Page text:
Stock up on tissues and antihistamines If you thought the polar vortex was bad, prepare for the pollen vortex. The 50 million Americans who live with seasonal allergies may be in for a very intense spring pollen season.
We are just coming out of a winter that seemed to never end. The mid-Atlantic region of North America was held captive by a vice grip of cold with no relief for months. We have all spent much too long being housebound, miserable and holding off on taking summer clothes out of storage. And we weren’t the only ones waiting. Trees that typically flower in early spring, such as elm, poplar and maples, have not started to show off their summer clothes by producing pollen. In fact, monitoring stations that normally see pollen activities start in early March, have seen pollen counts at far below average levels. So far, this is excellent news for those of us who normally spend this time of year with itchy eyes, runny noses and endless sneezing fits.
Meet the Pollen Vortex
But it’s just a matter of time. As soon as we have 5 to 7 days of sunshine and temperatures in the mid-40s, the ground will thaw and the trees will start producing pollen. In normal years, pollen production is a sustained activity over several months, early producers hitting their peak in March and ending in April, when others, such as oak, willow and cottonwood, take over. This year, due to the delay caused by the long winter, they will all flower at the same time. Also joining in on the fun will be grasses and possibly mold spores. This is the pollen vortex.
Although this year’s delay and subsequent potential pollen bonanza is unusual, it may be part of long-term weather fluctuations that can have an impact on people living with allergies. Climate change has caused a rise in temperatures. Warmer temperatures lead to more pollen production. In many areas of the world allergy season now starts earlier and lasts longer. For instance, in some parts of North America, ragweed season has increased by 27 days in the last 20 years!
Before you consider moving to Antarctica, it’s important to know that there is a potential alternative to the pollen vortex scenario. The extended deep freeze that much of North America experienced this winter may also have caused so much damage to plant life that there won’t be much pollen at all. Which will it be? Only time will tell.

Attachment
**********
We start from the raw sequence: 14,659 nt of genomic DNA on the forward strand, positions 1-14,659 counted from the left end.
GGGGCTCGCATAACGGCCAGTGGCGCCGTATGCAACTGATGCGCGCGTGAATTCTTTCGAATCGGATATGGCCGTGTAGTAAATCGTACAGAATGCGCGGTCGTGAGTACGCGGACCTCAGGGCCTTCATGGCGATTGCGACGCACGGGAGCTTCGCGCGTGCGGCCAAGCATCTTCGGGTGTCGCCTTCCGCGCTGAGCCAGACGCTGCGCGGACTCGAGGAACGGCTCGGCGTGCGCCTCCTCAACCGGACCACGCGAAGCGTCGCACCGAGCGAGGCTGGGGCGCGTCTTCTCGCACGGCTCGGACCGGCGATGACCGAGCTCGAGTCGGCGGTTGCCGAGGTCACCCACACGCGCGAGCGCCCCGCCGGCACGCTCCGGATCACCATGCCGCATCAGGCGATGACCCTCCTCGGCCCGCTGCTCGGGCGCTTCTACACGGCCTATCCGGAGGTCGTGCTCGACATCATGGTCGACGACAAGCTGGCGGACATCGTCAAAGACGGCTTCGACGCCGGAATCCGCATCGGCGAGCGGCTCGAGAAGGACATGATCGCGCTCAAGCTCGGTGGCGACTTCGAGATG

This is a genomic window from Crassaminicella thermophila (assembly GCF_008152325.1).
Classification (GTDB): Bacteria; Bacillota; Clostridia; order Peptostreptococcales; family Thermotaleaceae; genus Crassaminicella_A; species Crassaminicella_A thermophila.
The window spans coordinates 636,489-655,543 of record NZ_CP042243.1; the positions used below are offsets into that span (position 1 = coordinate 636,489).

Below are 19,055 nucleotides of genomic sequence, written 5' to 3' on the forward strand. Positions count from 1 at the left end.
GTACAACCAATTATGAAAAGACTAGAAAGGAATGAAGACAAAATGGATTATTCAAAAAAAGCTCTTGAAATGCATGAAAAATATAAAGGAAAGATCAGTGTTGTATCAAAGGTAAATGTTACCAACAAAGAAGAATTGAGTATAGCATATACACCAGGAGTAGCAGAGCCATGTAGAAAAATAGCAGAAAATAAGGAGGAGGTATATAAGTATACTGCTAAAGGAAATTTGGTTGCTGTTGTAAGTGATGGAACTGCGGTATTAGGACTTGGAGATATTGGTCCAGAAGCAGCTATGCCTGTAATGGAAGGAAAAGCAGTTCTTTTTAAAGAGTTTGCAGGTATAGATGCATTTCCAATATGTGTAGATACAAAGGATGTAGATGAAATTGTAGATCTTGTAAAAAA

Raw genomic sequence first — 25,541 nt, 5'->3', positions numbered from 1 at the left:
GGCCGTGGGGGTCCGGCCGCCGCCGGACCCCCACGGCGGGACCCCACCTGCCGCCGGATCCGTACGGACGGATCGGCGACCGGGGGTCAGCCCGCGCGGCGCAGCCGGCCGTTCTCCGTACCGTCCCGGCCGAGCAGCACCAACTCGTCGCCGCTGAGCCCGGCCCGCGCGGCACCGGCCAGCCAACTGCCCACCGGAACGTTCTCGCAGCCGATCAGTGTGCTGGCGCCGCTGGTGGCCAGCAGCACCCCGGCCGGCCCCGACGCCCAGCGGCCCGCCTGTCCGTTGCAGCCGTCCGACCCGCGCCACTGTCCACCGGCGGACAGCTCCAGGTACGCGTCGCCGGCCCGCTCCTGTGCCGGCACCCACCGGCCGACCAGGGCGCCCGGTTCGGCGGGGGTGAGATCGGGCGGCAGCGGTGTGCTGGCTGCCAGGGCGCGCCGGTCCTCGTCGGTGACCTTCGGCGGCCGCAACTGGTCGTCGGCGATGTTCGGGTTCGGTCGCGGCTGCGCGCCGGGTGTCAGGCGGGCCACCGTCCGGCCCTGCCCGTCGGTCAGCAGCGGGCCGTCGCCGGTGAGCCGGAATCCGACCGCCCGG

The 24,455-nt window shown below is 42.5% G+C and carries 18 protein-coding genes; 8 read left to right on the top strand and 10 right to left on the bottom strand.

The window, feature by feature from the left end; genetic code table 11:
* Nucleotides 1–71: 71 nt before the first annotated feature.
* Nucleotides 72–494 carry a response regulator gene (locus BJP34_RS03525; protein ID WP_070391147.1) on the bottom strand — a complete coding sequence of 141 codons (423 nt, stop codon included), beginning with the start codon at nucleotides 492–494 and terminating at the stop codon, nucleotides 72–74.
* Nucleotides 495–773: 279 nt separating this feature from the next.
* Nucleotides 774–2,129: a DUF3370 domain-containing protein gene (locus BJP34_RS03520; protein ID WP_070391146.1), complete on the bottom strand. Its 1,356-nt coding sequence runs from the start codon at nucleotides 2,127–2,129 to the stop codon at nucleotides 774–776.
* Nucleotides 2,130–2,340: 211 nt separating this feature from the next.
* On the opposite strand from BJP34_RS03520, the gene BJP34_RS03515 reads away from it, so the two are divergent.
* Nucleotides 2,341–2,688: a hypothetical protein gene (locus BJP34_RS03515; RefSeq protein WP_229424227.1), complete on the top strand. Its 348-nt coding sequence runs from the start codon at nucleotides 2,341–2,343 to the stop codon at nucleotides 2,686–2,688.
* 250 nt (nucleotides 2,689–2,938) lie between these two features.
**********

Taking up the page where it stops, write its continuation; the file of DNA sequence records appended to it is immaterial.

How You Can Manage Spring Allergies
Avoiding triggers is key to managing all allergies. If you have Spring allergies, avoiding pollen is your first step to not being miserable. Be aware of pollen counts through following local newscasts, looking up your area on Pollen.com or the National Allergy Bureau. Pollen counts tend to be highest in the morning, especially on dry, windy days. If you can, stay inside, close the windows and turn on the AC. Don’t give in to the temptation of drying your clothes outside in the sunshine. Pollen can adhere to the clothes, making your problem worse.
Staying in your home is good advice, but when spring finally arrives after a long winter, no one wants to stay inside more than necessary. Taking an over-the-counter antihistamine can help reduce symptoms or, if taken before you leave the house, potentially prevent your symptoms from occurring. If you have been outside on a high pollen day, change your clothes when you come home or take a shower to wash off the pollen.
In addition to antihistamines, there are a number of natural ways to fight allergies. Many people swear by the Neti pot. Eating more spicy food may also help by increasing circulation to your sinuses and acting as a national decongestant. Herbal medicines, such as butterbur , may also be effective. It’s important to keep in mind that such products are types of medication and therefore may have side effects or interact with other medications you’re already taking. If you are considering adding supplements or herbal medicine to your healthcare regimen, please speak to your doctor. You should also speak to your doctor if over-the-counter medication and other coping strategies are not enough to manage your symptoms. You may be a candidate for prescription antihistamines or allergy shots.
How do you manage your spring allergies?
Lene writes the award-winning blog The Seated View. She’s the author ofYour Life with Rheumatoid Arthritis: Tools for Managing Treatment, Side Effects and Pain and 7 Facets: A Meditation on Pain.
Lene Andersen is the Community Leader for HealthCentral’s RA Community. Lene (pronounced Lena) is an award-winning writer, health and disability advocate, and photographer living in Toronto. She’s written several books, including Your Life with Rheumatoid Arthritis: Tools for Managing Treatment, Side Effects and Pain, and 7 Facets: A Meditation on Pain, as well as the award-winning blog, The Seated View. Follow Lene on Twitter @TheSeatedView and on Facebook. Watch her story on HealthCentral.